The Slate

Universal's dynamic slate includes films from five Oscar-winning directors. But do a lackluster summer, a change in its exec ranks and GE's proposal to acquire DreamWorks mean that the peace at Black Tower is over? [This article ran in V Life Oct '05.]

Stacy Snider arrived in New York for the April 19 premiere of “The Interpreter” in a funk.

The chairman of Universal Pictures, normally not one to betray unwanted emotions, couldn’t hide her displeasure. She had held her team together through four different owners and seven different corporate overlords, including the recent purchase by General Electric, surviving the likes of Barry Diller, Edgar Bronfman Jr. and Jean-Marie Messier. But the secret had leaked that her two lieutenants, Scott Stuber and Mary Parent, who had overseen all of the studio’s films for the past five years, would be leaving to take a production deal. It was just the type of instability that made producers and talent nervous, and it was up to Snider to reassure them.

“It is a hard concept for producers to grasp,” Snider sighed over lunch at the Fifty Seven Fifty Seven restaurant. “They just fear that Mary and Scott won’t work as hard on their movies.”

After years of corporate uncertainties and a so-so box-office showing in 2004, this was to be Universal’s year with a dynamic, ambitious $800-million lineup of blockbusters and Oscar contenders. Instead, uncertainty lingered.

In addition to the departure of top-notch execs, there is the possibility that GE’s NBC Universal will acquire DreamWorks, negotiations that have, in turn, led to rumors that Ron Howard and Brian Grazer’s Imagine Entertainment would leave the lot for Paramount when their contract is completed in 2008.

Even Snider has not re-upped … yet.

Meanwhile, the studio’s 2005 slate, which seemed like a sure thing, has so far mostly disappointed. Not only was there thin domestic box office for “The Interpreter” ($72.6 million) and Will Ferrell laffer “Kicking and Screaming” ($52.7 million), but “Cinderella Man” delivered a blow. Its failure to perform even with stellar reviews was perplexing to executives and producer Grazer, who admitted to The New York Times, “I feel like crying.”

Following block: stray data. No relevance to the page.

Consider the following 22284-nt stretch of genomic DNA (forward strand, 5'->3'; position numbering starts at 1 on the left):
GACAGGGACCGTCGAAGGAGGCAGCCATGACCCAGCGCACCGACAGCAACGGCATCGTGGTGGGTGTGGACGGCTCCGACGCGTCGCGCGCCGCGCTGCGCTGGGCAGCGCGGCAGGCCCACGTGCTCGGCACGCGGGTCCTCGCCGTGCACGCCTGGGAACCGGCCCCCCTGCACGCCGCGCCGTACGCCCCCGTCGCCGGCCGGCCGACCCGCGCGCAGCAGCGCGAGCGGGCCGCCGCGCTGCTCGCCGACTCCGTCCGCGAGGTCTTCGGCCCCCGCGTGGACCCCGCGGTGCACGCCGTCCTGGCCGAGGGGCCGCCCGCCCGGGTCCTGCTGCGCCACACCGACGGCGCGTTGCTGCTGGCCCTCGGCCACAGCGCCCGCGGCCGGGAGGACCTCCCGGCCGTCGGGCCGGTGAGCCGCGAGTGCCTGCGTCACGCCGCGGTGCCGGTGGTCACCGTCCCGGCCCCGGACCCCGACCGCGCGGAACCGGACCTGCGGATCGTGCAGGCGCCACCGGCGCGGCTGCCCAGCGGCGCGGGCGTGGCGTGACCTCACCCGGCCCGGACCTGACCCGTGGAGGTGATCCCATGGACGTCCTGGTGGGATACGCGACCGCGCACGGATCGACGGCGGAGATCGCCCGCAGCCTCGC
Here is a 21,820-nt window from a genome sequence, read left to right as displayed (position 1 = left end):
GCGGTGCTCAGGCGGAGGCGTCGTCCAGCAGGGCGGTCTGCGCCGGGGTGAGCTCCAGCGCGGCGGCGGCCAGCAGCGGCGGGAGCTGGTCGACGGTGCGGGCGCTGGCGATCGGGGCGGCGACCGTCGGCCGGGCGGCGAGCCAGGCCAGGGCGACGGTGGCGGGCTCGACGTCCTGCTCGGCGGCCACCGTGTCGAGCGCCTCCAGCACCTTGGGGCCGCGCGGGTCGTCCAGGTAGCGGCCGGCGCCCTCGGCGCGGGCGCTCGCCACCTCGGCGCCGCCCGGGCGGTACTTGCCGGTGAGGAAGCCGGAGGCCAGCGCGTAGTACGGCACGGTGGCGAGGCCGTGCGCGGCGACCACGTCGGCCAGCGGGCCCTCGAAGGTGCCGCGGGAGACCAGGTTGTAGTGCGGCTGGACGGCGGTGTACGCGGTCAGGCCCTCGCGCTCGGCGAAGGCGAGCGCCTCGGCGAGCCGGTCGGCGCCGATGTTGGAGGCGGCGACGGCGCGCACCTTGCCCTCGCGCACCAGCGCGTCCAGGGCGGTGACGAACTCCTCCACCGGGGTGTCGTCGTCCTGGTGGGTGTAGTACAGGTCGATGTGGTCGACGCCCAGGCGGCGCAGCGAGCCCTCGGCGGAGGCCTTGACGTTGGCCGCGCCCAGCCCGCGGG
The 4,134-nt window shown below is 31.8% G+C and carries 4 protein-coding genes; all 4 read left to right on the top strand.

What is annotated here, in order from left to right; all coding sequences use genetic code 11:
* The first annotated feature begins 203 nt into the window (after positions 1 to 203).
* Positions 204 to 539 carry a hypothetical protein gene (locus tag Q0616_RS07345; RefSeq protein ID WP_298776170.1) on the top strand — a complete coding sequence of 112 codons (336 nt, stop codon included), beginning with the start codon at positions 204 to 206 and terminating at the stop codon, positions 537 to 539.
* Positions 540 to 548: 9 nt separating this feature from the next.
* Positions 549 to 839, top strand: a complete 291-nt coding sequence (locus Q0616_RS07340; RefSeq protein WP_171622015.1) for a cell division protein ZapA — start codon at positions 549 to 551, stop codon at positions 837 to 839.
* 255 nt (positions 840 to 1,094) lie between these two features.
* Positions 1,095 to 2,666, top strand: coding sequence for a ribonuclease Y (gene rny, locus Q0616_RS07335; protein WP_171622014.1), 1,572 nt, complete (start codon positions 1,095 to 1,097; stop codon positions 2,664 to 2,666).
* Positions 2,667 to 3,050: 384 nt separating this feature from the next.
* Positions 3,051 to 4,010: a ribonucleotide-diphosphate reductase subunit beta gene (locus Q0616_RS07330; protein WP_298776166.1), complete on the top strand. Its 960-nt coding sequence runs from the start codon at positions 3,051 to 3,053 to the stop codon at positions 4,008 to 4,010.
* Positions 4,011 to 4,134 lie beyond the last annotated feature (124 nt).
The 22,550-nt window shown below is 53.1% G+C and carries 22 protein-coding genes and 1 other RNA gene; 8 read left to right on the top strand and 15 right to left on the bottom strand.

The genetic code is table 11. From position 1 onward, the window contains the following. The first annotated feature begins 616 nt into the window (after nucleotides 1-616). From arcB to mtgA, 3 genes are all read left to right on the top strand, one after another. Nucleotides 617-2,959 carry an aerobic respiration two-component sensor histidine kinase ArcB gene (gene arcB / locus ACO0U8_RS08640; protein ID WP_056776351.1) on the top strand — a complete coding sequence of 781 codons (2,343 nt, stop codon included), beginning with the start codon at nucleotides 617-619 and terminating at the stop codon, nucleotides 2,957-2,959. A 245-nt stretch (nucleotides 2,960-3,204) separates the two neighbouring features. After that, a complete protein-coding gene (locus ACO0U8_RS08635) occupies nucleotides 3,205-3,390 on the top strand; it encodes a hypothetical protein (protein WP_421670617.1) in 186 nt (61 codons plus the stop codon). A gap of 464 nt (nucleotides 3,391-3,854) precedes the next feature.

What’s at stake as the rest of the lineup unfolds — an impressive list of films including “Munich” from Steven Spielberg, “Jarhead” from Sam Mendes and “King Kong” from Peter Jackson — is whether the studio can continue its five-year streak of best picture nominations and its eight-year record of profitability. Not meeting the latter could put U under the microscope like other GE divisions, which are undergoing a series of wrenching cost cuts that have so far been spared the movie studio.

All of this underscores the risks and perils of assembling a lineup of movies — an exercise that Snider calls “our best efforts to feel the culture” — often two or three years in advance.

“You know, there’s no guidebook,” she discloses, wryly.

In fact, each of the remaining major releases — “Jarhead,” “King Kong” and “Munich” — carry their own set of challenges. To make them work will require a combination of persistence, chutzpah and not a little bit of luck.

The slate’s origins — and the “Cinderella Man”crisis

In April 2003, as speculation brewed about then-parent Vivendi’s impending sale of Universal, Snider and all of the key department heads gathered at the bluff-top Montage Resort in Laguna Beach for a retreat.